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The road from Copenhagen

14 December 2015

How did we get from there to here? In Paris Giles Parkinson looks at how the momentum built for climate action

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Small gavel, big job: French foreign minister Laurent Fabius on Saturday. Arnaud Bouissou/MEDDE/SG COP21

Small gavel, big job: French foreign minister Laurent Fabius on Saturday. Arnaud Bouissou/MEDDE/SG COP21


After decades of resistance from fossil fuel interests, twenty-one years of frustrating negotiations, two years of intense diplomacy by the French, and two weeks of concentrated talks, French foreign minister Laurent Fabius was poised to tell the world that a deal – if not to save the planet, then at least to prevent its worst impacts – had been done.

“You have to gavel,” suggested Christiana Figueres, the executive director of the UN Framework Convention on Climate Change, who picked up the wreckage of the process after the failure of Copenhagen and patiently and persistently put it back on the road to success.

“It’s a small gavel, but I think it can do a great job,” Fabius responded. And so, at 7.30pm local time on Saturday 12 December, Fabius brought down the gavel, signalling the beginning of the end of the fossil era. The gesture created a moment’s pause, and then an outpouring of celebrations on the conference floor and in nearby corridors. In the boardroom of Big Coal, the groan might have been audible.

The deal secured by 196 nations in the otherwise bleak terrain of a conference centre on the edges of the Le Bourget airport, north of Paris, goes beyond what anyone could have imagined six months ago, or even a fortnight ago when 150 government leaders turned up to the first day of talks in the biggest gathering of leaders ever seen.

The Paris Agreement calls for a target to keep average global warming to “well below” 2°C, and includes an aspirational target of 1.5°C – targets that mean that fossil fuels will need to be removed from the world’s energy systems by around 2050. To get there, the world is going to have to quickly scale up its actions. The Paris Agreement calls for a stocktake in 2018, followed by new pledges, and for this process to be repeated every five years until the target is met.

There is clearly much work to be done. The Paris Agreement is criticised by some for its fluffy language, but that reflects the nature of the UN beast and the need for compromise to get a deal done with such diverse interests at stake. Yet, while the document suggests at one point that emissions will need to peak “as soon as possible,” in other sections it is quite explicit.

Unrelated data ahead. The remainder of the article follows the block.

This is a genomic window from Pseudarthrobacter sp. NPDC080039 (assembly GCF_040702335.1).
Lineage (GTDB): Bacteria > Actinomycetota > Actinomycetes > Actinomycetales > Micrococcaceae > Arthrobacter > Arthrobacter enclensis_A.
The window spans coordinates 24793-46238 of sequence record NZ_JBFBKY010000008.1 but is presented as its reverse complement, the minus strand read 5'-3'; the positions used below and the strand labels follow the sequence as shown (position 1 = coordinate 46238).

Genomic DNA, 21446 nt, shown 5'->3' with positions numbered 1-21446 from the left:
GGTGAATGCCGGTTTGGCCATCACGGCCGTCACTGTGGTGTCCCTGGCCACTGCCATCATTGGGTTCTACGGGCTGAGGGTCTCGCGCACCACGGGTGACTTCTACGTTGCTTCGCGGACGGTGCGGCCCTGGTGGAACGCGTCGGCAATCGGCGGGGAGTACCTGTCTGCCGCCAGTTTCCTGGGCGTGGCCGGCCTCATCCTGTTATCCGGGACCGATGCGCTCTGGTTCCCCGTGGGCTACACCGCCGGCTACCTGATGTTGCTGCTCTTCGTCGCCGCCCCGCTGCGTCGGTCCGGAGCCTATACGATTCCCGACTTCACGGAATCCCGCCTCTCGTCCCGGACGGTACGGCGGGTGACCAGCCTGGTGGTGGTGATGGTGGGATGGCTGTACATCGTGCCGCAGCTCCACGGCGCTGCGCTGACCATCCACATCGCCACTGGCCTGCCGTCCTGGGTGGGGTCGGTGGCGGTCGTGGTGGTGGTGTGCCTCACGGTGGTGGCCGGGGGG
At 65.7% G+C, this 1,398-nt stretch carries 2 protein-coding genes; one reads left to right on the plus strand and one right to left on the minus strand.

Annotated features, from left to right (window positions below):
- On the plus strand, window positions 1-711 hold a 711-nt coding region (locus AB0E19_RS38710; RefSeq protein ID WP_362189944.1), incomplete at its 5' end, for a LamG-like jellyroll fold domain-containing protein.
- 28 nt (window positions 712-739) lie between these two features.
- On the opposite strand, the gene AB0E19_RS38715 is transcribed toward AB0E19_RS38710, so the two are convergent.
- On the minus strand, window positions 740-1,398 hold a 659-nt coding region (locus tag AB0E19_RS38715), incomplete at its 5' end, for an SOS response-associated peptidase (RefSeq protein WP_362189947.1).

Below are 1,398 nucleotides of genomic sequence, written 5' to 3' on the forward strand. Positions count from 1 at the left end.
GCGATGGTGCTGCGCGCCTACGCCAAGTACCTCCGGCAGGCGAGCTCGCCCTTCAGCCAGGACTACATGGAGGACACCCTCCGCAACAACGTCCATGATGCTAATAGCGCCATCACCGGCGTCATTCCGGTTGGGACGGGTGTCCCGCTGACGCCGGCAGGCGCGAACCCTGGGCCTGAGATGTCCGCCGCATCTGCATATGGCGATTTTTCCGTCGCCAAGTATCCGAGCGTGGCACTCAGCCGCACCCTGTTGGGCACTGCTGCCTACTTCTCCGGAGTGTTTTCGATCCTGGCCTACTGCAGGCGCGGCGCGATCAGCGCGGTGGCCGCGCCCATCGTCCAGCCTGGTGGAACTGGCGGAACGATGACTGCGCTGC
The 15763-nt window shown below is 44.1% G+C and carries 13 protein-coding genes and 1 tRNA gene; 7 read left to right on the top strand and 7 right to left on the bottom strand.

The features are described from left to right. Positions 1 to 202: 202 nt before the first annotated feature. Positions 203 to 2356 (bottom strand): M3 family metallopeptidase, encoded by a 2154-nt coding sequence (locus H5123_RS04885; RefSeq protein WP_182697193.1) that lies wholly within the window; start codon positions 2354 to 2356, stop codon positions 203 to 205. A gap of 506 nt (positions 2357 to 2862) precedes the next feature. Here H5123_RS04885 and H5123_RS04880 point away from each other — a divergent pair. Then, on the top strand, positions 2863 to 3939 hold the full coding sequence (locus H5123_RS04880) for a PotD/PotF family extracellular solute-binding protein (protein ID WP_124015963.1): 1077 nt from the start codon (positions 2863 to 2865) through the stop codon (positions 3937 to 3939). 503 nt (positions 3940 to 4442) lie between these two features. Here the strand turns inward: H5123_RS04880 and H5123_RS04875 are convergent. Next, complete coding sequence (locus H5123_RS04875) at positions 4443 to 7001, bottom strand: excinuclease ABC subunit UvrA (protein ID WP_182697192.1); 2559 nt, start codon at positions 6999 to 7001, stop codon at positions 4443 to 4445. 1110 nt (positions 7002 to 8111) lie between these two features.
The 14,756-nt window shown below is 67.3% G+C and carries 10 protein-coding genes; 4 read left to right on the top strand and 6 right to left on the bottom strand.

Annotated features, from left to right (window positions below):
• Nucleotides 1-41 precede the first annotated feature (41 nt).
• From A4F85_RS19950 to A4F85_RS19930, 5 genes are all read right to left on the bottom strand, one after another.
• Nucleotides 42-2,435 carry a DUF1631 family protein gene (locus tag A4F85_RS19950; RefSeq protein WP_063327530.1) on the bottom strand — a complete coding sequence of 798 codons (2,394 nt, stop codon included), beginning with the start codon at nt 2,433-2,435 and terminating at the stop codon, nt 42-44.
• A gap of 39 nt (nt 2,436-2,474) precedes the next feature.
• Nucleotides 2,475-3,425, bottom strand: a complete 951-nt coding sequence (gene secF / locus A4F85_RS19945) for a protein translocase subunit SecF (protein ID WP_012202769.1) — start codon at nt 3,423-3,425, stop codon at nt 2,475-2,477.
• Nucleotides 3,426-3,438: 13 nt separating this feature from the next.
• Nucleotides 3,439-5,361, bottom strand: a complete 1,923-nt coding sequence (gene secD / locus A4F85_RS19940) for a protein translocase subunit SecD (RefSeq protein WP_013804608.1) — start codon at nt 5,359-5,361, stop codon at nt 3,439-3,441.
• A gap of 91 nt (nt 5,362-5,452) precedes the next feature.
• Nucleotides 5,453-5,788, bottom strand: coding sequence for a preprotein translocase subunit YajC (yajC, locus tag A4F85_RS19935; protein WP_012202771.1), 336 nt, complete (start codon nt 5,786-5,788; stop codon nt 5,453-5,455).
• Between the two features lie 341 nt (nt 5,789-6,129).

It notes, for instance, that based on the pledges brought to Paris by 186 of the participating countries, the world is still heading to increase its annual emissions from fifty gigatonnes a year now to fifty-five gigatonnes in 2030. But article 17 makes clear that if the 2°C target is to be met, then those annual emissions will need to be cut to just forty gigatonnes a year by 2030, and to far less if the “well below 2°C” and the 1.5°C scenarios are to be met. That, says Malte Meinshausen from Potsdam University and the University of Melbourne, means emissions will need to peak by 2020. By 2050, the energy sector will need to be carbon neutral.

“We have witnessed something incredible today,” Climate Council chair Tim Flannery said. “Finally, we can feel hopeful that we are on a path to tackling climate change.” But how did this happen? How, in the space of a few short years, did disaster at Copenhagen translate into success at Paris?

The answer lies mostly in technology. The stunning decline in the cost of solar (a fall of more than 80 per cent since 2009) and wind energy means that the task of decarbonising the world’s energy system doesn’t look quite so hard. Indeed, it might even cost less in terms of outgoings, and save trillions in avoided health and climate costs.

This, and the growing evidence that 2°C would not be low enough to protect much of the world’s population, led to the creation of a new coalition of countries that ruptured the traditional negotiating blocs – the division between developed and developing nations – that have dominated and frustrated talks over the past two decades.

Australia, courtesy of its Abbott-era policies, found itself excluded two years ago from the loose grouping of progressive nations, known as the Cartagena Dialogue, it had helped to found. When a new “high ambition coalition” was revealed, Australia was also on the outer. Despite playing a constructive role at the talks, Australia’s policy settings and rhetoric didn’t change: the carbon price is dumped, the renewable target reduced, two key finance institutions remain on the chopping block, and emissions in the industrial sector are growing as fast as Australia can buy emissions elsewhere with its Emissions Reduction Fund.